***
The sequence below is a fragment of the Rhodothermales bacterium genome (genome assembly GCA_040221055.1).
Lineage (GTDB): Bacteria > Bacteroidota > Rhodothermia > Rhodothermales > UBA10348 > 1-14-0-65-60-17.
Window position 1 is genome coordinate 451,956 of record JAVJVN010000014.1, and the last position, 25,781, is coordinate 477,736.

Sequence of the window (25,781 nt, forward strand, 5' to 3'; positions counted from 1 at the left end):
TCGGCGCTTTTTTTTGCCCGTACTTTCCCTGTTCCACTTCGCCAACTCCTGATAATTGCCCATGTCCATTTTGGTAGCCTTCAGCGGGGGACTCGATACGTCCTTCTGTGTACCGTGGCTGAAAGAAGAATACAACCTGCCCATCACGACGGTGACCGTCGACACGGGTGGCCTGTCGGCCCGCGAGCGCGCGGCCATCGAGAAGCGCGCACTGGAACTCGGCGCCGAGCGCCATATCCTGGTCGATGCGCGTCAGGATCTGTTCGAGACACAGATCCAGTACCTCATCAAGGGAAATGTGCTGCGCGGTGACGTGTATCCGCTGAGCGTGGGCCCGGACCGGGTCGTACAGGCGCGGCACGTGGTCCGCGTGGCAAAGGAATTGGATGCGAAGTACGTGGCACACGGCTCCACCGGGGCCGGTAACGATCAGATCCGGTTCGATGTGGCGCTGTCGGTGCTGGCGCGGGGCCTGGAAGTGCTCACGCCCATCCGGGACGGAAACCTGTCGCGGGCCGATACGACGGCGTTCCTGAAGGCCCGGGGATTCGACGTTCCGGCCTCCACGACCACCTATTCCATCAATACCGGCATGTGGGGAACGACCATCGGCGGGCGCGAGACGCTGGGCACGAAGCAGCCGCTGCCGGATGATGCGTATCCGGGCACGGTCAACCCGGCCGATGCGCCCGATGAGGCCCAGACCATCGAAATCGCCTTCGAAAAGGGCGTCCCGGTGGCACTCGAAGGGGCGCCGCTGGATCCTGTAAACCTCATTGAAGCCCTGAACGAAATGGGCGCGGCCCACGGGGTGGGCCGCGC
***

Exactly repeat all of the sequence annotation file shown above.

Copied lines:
The sequence below is a fragment of the Rhodothermales bacterium genome (genome assembly GCA_040221055.1).
Lineage (GTDB): Bacteria > Bacteroidota > Rhodothermia > Rhodothermales > UBA10348 > 1-14-0-65-60-17.
Window position 1 is genome coordinate 451,956 of record JAVJVN010000014.1, and the last position, 25,781, is coordinate 477,736.

Sequence of the window (25,781 nt, forward strand, 5' to 3'; positions counted from 1 at the left end):
TCGGCGCTTTTTTTTGCCCGTACTTTCCCTGTTCCACTTCGCCAACTCCTGATAATTGCCCATGTCCATTTTGGTAGCCTTCAGCGGGGGACTCGATACGTCCTTCTGTGTACCGTGGCTGAAAGAAGAATACAACCTGCCCATCACGACGGTGACCGTCGACACGGGTGGCCTGTCGGCCCGCGAGCGCGCGGCCATCGAGAAGCGCGCACTGGAACTCGGCGCCGAGCGCCATATCCTGGTCGATGCGCGTCAGGATCTGTTCGAGACACAGATCCAGTACCTCATCAAGGGAAATGTGCTGCGCGGTGACGTGTATCCGCTGAGCGTGGGCCCGGACCGGGTCGTACAGGCGCGGCACGTGGTCCGCGTGGCAAAGGAATTGGATGCGAAGTACGTGGCACACGGCTCCACCGGGGCCGGTAACGATCAGATCCGGTTCGATGTGGCGCTGTCGGTGCTGGCGCGGGGCCTGGAAGTGCTCACGCCCATCCGGGACGGAAACCTGTCGCGGGCCGATACGACGGCGTTCCTGAAGGCCCGGGGATTCGACGTTCCGGCCTCCACGACCACCTATTCCATCAATACCGGCATGTGGGGAACGACCATCGGCGGGCGCGAGACGCTGGGCACGAAGCAGCCGCTGCCGGATGATGCGTATCCGGGCACGGTCAACCCGGCCGATGCGCCCGATGAGGCCCAGACCATCGAAATCGCCTTCGAAAAGGGCGTCCCGGTGGCACTCGAAGGGGCGCCGCTGGATCCTGTAAACCTCATTGAAGCCCTGAACGAAATGGGCGCGGCCCACGGGGTGGGCCGCGC